Authors: Emily Brown, Future Science Group
A preview of a major study to be presented at the 2016 Annual Meeting of the American Society of Clinical Oncology (ASCO) has highlighted how long-term follow-up of the KEYNOTE-001 study indicates that pembrolizumab offers a long-term survival benefit in advanced melanoma.
The follow-up data from this Phase Ib trial in advanced melanoma describe overall survival in both newly diagnosed and previously treated individuals, revealing that 40% of patients were alive 3 years after initiating therapy with pembrolizumab, with 36-month overall survival rates in both groups.
“Advanced melanoma is still a very challenging cancer, which is why it is so remarkable that such a large proportion of patients see a long-term survival benefit from this therapy,” commented lead study author Caroline Robert of the Institut Gustave-Roussy (Paris, France). “The results of this study further demonstrate the potential for long-term benefit with pembrolizumab.”
The ASCO press release gives further details on these new data in terms of remissions, with 15% of patients in this study experiencing complete remissions according to immune-related response criteria – of these individuals, 89% remain in remission.
KEYNOTE-001 involved 655 patients with advanced melanoma, 75% of whom had already received prior therapy for the disease (inclusive of individuals who had previously received therapy with ipilimumab). Those enrolled on the trial received pembrolizumab at 2 or 10 mg / kg every 3 weeks, or 10 mg / kg every 2 weeks. During the trial, 2 mg / kg every 3 weeks was determined to be the optimal dose. Patients remained on treatment until disease progression, intolerable toxicity or investigator decision.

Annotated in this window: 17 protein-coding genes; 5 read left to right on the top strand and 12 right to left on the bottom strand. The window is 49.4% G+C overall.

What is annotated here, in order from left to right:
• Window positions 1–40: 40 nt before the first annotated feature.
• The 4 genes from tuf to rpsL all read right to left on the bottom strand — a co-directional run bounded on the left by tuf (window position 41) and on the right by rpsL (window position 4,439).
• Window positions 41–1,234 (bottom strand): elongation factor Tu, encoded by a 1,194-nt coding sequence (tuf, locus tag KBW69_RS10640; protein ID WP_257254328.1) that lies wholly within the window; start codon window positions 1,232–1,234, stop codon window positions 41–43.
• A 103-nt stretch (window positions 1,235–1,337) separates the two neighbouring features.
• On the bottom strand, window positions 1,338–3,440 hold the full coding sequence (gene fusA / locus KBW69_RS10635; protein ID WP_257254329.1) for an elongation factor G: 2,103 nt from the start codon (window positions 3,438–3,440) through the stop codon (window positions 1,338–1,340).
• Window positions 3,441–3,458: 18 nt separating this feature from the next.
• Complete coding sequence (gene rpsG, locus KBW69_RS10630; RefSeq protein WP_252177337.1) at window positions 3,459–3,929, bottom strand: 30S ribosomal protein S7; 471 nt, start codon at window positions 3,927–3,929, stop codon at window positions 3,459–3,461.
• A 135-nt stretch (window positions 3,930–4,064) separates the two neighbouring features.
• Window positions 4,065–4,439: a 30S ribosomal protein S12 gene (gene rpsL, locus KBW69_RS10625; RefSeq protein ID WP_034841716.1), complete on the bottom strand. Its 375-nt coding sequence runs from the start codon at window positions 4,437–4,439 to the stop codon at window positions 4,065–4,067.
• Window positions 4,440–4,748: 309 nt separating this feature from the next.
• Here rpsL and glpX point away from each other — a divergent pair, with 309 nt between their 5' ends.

New survival data portray a 3-year overall survival rate of 40% and median overall survival of 24.4 months. There was no difference in 3-year survival rate between individuals previously treated with ipilimumab and those who has not received the treatment (41%).
Patients within the KEYNOTE-001 trial received pembrolizumab for an average of 11.3 months. The treatment was well tolerated, with the most common adverse events reported as fatigue (40%), itchiness (28%) and rash (23%). Within the trial, 8% of patients stopped the treatment because of side effects related to pembrolizumab.
A total of 61 (9%) patients stopped pembrolizumab after a complete response was achieved, and 97% remained in remission at time of analysis.
Of the individuals who remained in remission after stopping pembrolizumab, the median time they remained in remission after stopping pembrolizumab was 10 months and ongoing.
While they caution that it is hard to make any definitive conclusions based on this single-arm, early phase trial, the researchers state that these encouraging survival data suggest that advanced melanoma patients can benefit from pembrolizumab regardless of whether they received previous treatments.
Source: ASCO press release